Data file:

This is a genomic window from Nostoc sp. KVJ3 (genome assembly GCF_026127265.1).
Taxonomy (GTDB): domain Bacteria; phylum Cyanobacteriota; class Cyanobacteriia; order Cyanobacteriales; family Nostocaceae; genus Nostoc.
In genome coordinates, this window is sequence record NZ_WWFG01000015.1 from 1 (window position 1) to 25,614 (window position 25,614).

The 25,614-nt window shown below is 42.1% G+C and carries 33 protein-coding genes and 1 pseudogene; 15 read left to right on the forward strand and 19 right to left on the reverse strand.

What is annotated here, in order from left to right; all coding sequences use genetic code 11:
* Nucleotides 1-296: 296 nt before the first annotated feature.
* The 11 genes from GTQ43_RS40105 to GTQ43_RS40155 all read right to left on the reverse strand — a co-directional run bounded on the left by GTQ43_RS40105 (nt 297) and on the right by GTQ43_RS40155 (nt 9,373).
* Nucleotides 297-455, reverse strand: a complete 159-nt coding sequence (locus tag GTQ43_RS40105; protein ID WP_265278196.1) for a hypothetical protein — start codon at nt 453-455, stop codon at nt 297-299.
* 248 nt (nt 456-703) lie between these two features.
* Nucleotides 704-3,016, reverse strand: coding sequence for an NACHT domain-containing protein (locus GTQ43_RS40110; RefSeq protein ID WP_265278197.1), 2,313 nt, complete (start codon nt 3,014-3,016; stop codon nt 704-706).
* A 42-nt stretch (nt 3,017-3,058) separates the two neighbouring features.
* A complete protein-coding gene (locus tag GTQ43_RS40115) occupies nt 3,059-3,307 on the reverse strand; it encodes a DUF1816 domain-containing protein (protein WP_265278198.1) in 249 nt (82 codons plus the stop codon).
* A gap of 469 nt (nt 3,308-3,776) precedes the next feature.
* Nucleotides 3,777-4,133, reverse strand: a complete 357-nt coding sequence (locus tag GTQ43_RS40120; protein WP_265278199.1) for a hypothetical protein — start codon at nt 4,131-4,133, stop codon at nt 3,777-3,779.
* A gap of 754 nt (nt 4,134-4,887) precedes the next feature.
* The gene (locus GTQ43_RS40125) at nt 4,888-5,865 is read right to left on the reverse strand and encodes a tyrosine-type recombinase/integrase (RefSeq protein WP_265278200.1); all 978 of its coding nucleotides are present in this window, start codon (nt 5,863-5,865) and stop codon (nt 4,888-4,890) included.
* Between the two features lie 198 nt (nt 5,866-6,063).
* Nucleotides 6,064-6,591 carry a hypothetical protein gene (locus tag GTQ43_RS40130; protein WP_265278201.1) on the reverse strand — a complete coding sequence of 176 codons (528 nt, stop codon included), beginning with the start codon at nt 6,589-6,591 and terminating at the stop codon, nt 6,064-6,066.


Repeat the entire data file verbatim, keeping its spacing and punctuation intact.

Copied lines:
This is a genomic window from Nostoc sp. KVJ3 (genome assembly GCF_026127265.1).
Taxonomy (GTDB): domain Bacteria; phylum Cyanobacteriota; class Cyanobacteriia; order Cyanobacteriales; family Nostocaceae; genus Nostoc.
In genome coordinates, this window is sequence record NZ_WWFG01000015.1 from 1 (window position 1) to 25,614 (window position 25,614).

The 25,614-nt window shown below is 42.1% G+C and carries 33 protein-coding genes and 1 pseudogene; 15 read left to right on the forward strand and 19 right to left on the reverse strand.

What is annotated here, in order from left to right; all coding sequences use genetic code 11:
* Nucleotides 1-296: 296 nt before the first annotated feature.
* The 11 genes from GTQ43_RS40105 to GTQ43_RS40155 all read right to left on the reverse strand — a co-directional run bounded on the left by GTQ43_RS40105 (nt 297) and on the right by GTQ43_RS40155 (nt 9,373).
* Nucleotides 297-455, reverse strand: a complete 159-nt coding sequence (locus tag GTQ43_RS40105; protein ID WP_265278196.1) for a hypothetical protein — start codon at nt 453-455, stop codon at nt 297-299.
* 248 nt (nt 456-703) lie between these two features.
* Nucleotides 704-3,016, reverse strand: coding sequence for an NACHT domain-containing protein (locus GTQ43_RS40110; RefSeq protein ID WP_265278197.1), 2,313 nt, complete (start codon nt 3,014-3,016; stop codon nt 704-706).
* A 42-nt stretch (nt 3,017-3,058) separates the two neighbouring features.
* A complete protein-coding gene (locus tag GTQ43_RS40115) occupies nt 3,059-3,307 on the reverse strand; it encodes a DUF1816 domain-containing protein (protein WP_265278198.1) in 249 nt (82 codons plus the stop codon).
* A gap of 469 nt (nt 3,308-3,776) precedes the next feature.
* Nucleotides 3,777-4,133, reverse strand: a complete 357-nt coding sequence (locus tag GTQ43_RS40120; protein WP_265278199.1) for a hypothetical protein — start codon at nt 4,131-4,133, stop codon at nt 3,777-3,779.
* A gap of 754 nt (nt 4,134-4,887) precedes the next feature.
* The gene (locus GTQ43_RS40125) at nt 4,888-5,865 is read right to left on the reverse strand and encodes a tyrosine-type recombinase/integrase (RefSeq protein WP_265278200.1); all 978 of its coding nucleotides are present in this window, start codon (nt 5,863-5,865) and stop codon (nt 4,888-4,890) included.
* Between the two features lie 198 nt (nt 5,866-6,063).
* Nucleotides 6,064-6,591 carry a hypothetical protein gene (locus tag GTQ43_RS40130; protein WP_265278201.1) on the reverse strand — a complete coding sequence of 176 codons (528 nt, stop codon included), beginning with the start codon at nt 6,589-6,591 and terminating at the stop codon, nt 6,064-6,066.